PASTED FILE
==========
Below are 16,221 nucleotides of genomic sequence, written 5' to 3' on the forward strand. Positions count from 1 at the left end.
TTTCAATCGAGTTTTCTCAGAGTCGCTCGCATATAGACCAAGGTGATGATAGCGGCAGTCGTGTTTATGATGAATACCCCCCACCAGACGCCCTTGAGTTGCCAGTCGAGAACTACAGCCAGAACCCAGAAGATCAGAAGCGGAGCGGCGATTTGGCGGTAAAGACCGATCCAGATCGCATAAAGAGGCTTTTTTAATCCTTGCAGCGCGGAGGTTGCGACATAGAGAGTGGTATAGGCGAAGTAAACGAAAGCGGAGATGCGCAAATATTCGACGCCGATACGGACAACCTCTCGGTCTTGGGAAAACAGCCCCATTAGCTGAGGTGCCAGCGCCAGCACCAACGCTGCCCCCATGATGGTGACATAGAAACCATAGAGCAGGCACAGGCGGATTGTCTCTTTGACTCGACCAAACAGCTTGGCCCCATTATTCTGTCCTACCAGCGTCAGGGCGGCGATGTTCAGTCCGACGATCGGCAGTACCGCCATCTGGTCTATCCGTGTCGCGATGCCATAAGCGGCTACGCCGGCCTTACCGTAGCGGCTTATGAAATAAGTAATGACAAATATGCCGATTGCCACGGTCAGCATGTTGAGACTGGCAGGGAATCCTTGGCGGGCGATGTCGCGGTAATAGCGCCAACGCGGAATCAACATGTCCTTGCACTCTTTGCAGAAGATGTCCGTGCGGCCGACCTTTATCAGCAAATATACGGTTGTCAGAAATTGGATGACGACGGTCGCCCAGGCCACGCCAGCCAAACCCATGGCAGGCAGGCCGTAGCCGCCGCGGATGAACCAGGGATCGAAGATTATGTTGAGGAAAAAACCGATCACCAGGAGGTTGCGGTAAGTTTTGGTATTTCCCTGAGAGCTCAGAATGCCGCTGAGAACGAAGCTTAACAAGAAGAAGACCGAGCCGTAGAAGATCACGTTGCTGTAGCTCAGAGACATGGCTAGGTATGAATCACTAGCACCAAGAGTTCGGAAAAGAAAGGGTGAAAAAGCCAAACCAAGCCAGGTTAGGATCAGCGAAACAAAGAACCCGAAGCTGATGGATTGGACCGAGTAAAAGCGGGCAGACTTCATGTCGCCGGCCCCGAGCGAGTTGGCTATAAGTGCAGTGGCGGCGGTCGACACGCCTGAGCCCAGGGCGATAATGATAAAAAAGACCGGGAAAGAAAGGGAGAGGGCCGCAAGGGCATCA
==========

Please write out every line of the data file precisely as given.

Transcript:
Below are 16,221 nucleotides of genomic sequence, written 5' to 3' on the forward strand. Positions count from 1 at the left end.
TTTCAATCGAGTTTTCTCAGAGTCGCTCGCATATAGACCAAGGTGATGATAGCGGCAGTCGTGTTTATGATGAATACCCCCCACCAGACGCCCTTGAGTTGCCAGTCGAGAACTACAGCCAGAACCCAGAAGATCAGAAGCGGAGCGGCGATTTGGCGGTAAAGACCGATCCAGATCGCATAAAGAGGCTTTTTTAATCCTTGCAGCGCGGAGGTTGCGACATAGAGAGTGGTATAGGCGAAGTAAACGAAAGCGGAGATGCGCAAATATTCGACGCCGATACGGACAACCTCTCGGTCTTGGGAAAACAGCCCCATTAGCTGAGGTGCCAGCGCCAGCACCAACGCTGCCCCCATGATGGTGACATAGAAACCATAGAGCAGGCACAGGCGGATTGTCTCTTTGACTCGACCAAACAGCTTGGCCCCATTATTCTGTCCTACCAGCGTCAGGGCGGCGATGTTCAGTCCGACGATCGGCAGTACCGCCATCTGGTCTATCCGTGTCGCGATGCCATAAGCGGCTACGCCGGCCTTACCGTAGCGGCTTATGAAATAAGTAATGACAAATATGCCGATTGCCACGGTCAGCATGTTGAGACTGGCAGGGAATCCTTGGCGGGCGATGTCGCGGTAATAGCGCCAACGCGGAATCAACATGTCCTTGCACTCTTTGCAGAAGATGTCCGTGCGGCCGACCTTTATCAGCAAATATACGGTTGTCAGAAATTGGATGACGACGGTCGCCCAGGCCACGCCAGCCAAACCCATGGCAGGCAGGCCGTAGCCGCCGCGGATGAACCAGGGATCGAAGATTATGTTGAGGAAAAAACCGATCACCAGGAGGTTGCGGTAAGTTTTGGTATTTCCCTGAGAGCTCAGAATGCCGCTGAGAACGAAGCTTAACAAGAAGAAGACCGAGCCGTAGAAGATCACGTTGCTGTAGCTCAGAGACATGGCTAGGTATGAATCACTAGCACCAAGAGTTCGGAAAAGAAAGGGTGAAAAAGCCAAACCAAGCCAGGTTAGGATCAGCGAAACAAAGAACCCGAAGCTGATGGATTGGACCGAGTAAAAGCGGGCAGACTTCATGTCGCCGGCCCCGAGCGAGTTGGCTATAAGTGCAGTGGCGGCGGTCGACACGCCTGAGCCCAGGGCGATAATGATAAAAAAGACCGGGAAAGAAAGGGAGAGGGCCGCAAGGGCATCA